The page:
The eviction process

TENANCY LAW AND THE EVICTION PROCESS Explained

Perhaps the most common complaint that a landlord has is about the time it takes to evict a tenant.

This report will explain not only the reasons why  it takes the time it does but will also clearly set out the things that can go wrong that drag out a possession claim even longer and also how to avoid those pitfalls.

First things first…………
Why does it take so long to evict a tenant?

There are a number of reasons why this happens. The process is effectively like a game of Snakes and Ladders. One minute everything is going fine and then, without warning, you hit a snake and slide back down to square 1.

The courts.

Firstly there is the simple matter of the court diaries. All possession applications are done in the local County Court and they deal with a wide variety of cases, not just possession applications.  They are responsible for hearings in divorce, matrimonial homes claims, small claims hearings, consumer credit action, mortgage cases, employment law, family law etc, etc.

Even a busy court will only have around 8 judges working at any given time. Walk into your county court on any given day and look at the list in the framed cases on the wall and on a day where they have listed only possession claims, especially if you live in a city, and you may well see 30 or 40 possession cases listed for that single day alone…

In the mad round of government cuts in public spending there are a number of county courts listed for closure, which means that other courts in the district have to double up on their workload. This means that in many areas, possession applications are going to take even longer.

The law on evictions

Then there is the procedure for possession itself, as enshrined in numerous government laws.

Regulation on renting goes back to 1917.  Each new subsequent piece of legislation adds to the law that went before it until we end up with a legal framework around renting that has become so arcane and unwieldy that it fills 6 volumes, known as the Housing law Encyclopaedia. I have a copy of these and put together they are 2 feet thick and weigh 26 pounds.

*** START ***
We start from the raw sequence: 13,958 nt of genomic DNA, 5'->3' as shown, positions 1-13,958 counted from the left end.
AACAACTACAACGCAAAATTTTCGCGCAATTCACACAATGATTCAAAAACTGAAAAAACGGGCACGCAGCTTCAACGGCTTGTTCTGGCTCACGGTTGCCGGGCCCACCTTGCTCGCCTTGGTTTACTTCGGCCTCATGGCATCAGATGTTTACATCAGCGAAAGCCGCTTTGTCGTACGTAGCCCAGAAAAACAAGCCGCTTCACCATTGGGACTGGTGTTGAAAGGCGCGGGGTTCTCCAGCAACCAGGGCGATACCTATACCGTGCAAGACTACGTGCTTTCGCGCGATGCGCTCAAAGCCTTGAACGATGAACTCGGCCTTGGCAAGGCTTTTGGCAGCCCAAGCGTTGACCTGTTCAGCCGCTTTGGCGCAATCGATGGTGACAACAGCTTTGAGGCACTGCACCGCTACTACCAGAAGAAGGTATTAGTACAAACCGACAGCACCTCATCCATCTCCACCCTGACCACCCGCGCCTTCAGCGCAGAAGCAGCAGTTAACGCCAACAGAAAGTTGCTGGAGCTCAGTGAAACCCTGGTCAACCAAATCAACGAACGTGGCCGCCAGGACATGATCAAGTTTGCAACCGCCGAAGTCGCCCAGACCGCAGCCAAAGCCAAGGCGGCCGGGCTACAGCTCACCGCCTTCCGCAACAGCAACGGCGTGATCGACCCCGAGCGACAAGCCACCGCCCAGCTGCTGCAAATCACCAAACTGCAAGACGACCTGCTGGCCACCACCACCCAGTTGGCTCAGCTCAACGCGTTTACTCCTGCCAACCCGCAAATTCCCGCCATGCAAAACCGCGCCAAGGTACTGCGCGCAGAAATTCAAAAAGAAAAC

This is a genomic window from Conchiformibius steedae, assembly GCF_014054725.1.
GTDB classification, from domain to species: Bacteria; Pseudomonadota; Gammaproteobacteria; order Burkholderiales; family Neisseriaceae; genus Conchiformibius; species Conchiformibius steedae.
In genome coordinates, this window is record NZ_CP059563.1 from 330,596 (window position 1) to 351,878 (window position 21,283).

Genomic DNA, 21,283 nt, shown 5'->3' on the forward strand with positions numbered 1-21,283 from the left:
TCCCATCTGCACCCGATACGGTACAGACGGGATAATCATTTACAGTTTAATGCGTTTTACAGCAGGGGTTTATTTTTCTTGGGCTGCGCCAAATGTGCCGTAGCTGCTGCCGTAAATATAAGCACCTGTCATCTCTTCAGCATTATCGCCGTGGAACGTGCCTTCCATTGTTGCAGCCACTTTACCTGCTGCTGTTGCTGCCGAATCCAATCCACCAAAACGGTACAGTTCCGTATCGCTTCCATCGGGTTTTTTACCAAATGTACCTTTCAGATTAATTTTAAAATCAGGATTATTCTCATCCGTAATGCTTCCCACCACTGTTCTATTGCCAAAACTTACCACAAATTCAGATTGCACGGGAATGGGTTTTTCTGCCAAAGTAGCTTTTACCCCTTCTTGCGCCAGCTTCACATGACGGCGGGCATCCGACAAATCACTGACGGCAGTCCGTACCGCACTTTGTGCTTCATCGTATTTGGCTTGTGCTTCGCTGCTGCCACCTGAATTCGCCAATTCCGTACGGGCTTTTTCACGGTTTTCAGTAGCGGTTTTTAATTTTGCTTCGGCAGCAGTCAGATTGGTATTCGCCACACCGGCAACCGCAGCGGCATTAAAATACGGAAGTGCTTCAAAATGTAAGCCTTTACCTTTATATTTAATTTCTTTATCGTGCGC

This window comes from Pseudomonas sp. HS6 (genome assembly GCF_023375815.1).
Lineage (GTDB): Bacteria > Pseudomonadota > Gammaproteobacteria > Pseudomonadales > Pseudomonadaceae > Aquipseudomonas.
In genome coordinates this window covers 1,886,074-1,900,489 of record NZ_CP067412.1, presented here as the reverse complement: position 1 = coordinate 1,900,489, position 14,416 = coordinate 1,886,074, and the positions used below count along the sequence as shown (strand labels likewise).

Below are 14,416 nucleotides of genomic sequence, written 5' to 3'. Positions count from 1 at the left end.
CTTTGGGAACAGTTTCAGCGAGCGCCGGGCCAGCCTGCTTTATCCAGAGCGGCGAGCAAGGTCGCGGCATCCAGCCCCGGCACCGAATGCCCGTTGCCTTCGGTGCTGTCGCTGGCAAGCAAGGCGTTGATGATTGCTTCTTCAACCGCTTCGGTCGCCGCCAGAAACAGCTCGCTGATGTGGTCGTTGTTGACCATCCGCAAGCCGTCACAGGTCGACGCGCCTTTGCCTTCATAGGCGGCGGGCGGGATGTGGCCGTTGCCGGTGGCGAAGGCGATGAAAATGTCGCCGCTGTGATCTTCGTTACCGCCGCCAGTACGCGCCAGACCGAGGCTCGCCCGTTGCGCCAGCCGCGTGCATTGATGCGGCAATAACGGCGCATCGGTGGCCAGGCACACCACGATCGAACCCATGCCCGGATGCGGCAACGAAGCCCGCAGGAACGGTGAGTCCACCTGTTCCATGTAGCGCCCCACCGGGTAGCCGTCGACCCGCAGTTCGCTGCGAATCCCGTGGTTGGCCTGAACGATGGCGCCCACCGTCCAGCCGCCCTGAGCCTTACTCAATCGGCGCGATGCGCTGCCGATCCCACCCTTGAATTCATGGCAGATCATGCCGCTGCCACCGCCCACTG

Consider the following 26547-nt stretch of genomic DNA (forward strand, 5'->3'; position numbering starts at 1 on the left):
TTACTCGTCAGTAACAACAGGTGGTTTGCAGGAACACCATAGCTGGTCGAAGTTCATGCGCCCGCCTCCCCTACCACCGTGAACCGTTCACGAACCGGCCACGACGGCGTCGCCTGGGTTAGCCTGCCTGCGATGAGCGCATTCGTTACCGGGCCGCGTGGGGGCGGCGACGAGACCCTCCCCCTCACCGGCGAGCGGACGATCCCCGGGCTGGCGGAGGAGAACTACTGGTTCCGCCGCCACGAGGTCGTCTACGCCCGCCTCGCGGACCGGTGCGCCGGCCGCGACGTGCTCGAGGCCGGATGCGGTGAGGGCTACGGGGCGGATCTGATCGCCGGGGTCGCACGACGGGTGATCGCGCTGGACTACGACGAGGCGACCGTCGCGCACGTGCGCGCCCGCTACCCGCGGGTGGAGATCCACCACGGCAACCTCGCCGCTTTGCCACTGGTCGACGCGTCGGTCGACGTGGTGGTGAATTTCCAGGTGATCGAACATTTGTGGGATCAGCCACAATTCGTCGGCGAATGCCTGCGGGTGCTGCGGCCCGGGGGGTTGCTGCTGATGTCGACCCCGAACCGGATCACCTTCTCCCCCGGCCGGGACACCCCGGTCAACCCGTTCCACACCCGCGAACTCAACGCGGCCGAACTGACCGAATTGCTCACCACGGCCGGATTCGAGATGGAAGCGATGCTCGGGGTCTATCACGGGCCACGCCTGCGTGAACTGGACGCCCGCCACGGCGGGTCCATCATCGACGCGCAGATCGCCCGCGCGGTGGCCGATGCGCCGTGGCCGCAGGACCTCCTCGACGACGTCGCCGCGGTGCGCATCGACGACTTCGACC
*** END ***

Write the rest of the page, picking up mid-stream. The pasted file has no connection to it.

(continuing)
Most (but not all) possession claims have to go through the county court and it is the court’s job to ensure that the laws are followed.

The big problem is that where the law calls for a certain eviction procedure (there are different procedures) they have to be adhered too. If a landlord doesn’t follow the laws or if they simply get confused with the paperwork…..a common problem given its complexity, then, like snakes and ladders the landlord has to start all over again.

Additionally, if a landlord tries to evict without following the legal procedure for eviction then they will usually be committing a criminal offence and can be fined or even put in prison.

Now you can complain about the unnecessary time it takes to evict a tenant, you can be incensed about the damages that can be awarded to the tenant where the landlord takes the law into their own hands or even just makes an honest mistake but that doesn’t change the problem.

The law needs simplifying.  The government knows this and several years ago drafted a new law to make it easier for everyone involved in the business but that law is not in place and we have to work with what we’ve got.

It is what it is folks!

Even when following the proper procedure there can be unforeseen hiccups….

Claims, counterclaims and paperwork.